Selected by the Modern Library as one of the 100 best novels of all time
From the Modern Library's new set of beautifully repackaged hardcover classics by William Faulkner--also available are "Snopes, As I Lay Dying, Light in August, Absalom, Absalom , "and "Selected Short Stories"
"The Sound and the Fury, " first published in 1929, is perhaps William Faulkner's greatest book. It was immediately praised for its innovative narrative technique, and comparisons were made with Joyce and Dostoyevsky, but it did not receive popular acclaim until the late forties, shortly before Faulkner received the Nobel Prize for Literature.
The novel reveals the story of the disintegration of the Compson family, doomed inhabitants of Faulkner's mythical Yoknapatawpha County, through the interior monologues of the idiot Benjy and his brothers, Quentin and Jason. Featuring a new Foreword by Marilynne Robinson, this edition follows the text corrected in 1984 by Faulkner expert Noel Polk and corresponds as closely as possible to the author's original intentions. Included also is the Appendix that Faulkner wrote for "The Portable Faulkner" in 1946, which he called the "key to the whole book.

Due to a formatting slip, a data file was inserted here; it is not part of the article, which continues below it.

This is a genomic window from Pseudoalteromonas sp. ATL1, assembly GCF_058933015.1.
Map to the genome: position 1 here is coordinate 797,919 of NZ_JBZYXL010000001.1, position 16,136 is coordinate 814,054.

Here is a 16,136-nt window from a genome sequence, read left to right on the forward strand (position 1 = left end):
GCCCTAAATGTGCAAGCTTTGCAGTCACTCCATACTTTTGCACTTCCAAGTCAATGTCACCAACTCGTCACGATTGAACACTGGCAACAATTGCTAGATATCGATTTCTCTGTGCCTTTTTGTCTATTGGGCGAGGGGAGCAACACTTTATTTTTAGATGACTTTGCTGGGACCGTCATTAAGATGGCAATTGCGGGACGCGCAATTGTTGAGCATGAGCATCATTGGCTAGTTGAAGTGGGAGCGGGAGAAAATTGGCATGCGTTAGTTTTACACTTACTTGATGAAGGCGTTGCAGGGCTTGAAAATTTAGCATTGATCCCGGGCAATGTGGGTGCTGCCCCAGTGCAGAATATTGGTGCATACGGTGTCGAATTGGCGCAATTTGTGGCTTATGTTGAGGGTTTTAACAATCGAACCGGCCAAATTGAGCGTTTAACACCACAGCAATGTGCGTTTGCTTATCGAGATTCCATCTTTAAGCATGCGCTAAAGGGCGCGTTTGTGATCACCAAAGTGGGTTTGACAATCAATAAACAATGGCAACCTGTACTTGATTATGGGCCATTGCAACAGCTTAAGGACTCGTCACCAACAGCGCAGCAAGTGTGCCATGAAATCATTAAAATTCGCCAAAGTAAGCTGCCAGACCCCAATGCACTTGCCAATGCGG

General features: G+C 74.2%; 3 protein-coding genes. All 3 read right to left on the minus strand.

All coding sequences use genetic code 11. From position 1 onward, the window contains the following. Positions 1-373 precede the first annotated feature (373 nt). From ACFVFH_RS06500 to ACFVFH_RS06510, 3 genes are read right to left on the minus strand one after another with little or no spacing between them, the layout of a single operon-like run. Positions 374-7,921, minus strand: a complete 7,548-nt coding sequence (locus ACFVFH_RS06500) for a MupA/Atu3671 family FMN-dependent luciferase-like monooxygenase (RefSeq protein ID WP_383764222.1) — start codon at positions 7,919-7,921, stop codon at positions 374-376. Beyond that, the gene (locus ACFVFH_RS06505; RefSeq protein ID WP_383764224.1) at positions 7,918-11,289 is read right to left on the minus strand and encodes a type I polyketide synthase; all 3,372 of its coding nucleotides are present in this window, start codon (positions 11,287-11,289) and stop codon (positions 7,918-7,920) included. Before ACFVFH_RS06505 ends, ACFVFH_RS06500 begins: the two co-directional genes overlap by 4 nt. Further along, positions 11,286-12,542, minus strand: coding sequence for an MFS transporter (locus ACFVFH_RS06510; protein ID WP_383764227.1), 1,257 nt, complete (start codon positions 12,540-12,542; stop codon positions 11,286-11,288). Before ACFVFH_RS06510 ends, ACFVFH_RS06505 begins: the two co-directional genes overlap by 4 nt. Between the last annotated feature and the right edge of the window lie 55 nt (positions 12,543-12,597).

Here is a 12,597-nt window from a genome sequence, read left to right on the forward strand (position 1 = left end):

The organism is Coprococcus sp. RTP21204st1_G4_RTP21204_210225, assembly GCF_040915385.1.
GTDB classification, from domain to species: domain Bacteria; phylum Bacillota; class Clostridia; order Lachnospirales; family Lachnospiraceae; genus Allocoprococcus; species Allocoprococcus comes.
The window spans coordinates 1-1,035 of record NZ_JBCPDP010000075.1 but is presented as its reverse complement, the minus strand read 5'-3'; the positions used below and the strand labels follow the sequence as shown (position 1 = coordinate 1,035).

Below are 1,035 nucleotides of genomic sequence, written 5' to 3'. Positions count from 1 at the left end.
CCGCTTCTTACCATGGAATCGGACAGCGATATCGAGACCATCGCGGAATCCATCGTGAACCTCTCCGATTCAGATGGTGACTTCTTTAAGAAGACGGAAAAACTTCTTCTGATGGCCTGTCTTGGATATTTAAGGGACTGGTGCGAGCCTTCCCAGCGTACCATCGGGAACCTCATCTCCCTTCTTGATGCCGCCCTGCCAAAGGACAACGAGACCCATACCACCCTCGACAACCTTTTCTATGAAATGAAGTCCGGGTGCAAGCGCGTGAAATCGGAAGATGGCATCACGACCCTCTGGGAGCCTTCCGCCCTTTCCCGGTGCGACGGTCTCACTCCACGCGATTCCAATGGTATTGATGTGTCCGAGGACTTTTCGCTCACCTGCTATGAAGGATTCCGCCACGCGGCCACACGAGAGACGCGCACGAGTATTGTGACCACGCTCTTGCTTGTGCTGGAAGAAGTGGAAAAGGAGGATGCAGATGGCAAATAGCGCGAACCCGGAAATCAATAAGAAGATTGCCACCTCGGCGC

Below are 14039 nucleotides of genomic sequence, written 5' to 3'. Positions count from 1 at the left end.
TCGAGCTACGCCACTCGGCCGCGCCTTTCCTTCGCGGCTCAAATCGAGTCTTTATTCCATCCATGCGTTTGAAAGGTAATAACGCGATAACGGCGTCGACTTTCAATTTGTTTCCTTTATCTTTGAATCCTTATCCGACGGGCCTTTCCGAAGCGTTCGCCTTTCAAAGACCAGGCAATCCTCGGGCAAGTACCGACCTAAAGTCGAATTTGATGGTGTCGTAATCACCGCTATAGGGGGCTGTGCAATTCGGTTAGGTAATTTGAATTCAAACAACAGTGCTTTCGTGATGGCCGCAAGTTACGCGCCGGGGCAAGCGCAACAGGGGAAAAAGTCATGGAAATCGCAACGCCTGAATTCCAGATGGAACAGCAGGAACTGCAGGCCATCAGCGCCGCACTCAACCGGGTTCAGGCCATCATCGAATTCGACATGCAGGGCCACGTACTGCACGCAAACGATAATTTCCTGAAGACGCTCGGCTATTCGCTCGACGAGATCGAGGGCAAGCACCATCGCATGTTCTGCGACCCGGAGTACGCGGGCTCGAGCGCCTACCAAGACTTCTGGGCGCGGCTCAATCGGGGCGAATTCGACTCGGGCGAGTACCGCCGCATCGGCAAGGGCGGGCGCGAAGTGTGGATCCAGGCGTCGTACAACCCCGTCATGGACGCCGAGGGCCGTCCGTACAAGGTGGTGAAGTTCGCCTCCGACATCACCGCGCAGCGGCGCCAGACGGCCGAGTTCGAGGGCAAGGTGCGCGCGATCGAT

About the Author
William Cuthbert Faulkner was born in 1897 and raised in Oxford, Mississippi, where he spent most of his life. One of the towering figures of American literature, he is the author of The Sound and the Fury, Light in August, and As I Lay Dying, among many other remarkable books. Faulkner was awarded the Nobel Prize in 1950 and France s Legion of Honor in 1951. He died in 1962.
MARILYNNE ROBINSON is the author of the novels Housekeeping; Gilead, winner of the Pulitzer Prize; and Home, and of three books of non-fiction, Mother Country, The Death of Adam and Absence of Mind. She teaches at the Iowa Writers' Workshop. For more information, visit her Facebook page.
“I am in awe of Faulkner’s Benjy, James’s Maisie, Flaubert’s Emma, Melville’s Pip, Mary Shelley’s Frankenstein—each of us can extend the list. . . . I am interested in what prompts and makes possible this process of entering what one is estranged from.” —Toni Morrison
“No man ever put more of his heart and soul into the written word than did William Faulkner. If you want to know all you can about that heart and soul, the fiction where he put it is still right there.” —Eudora Welty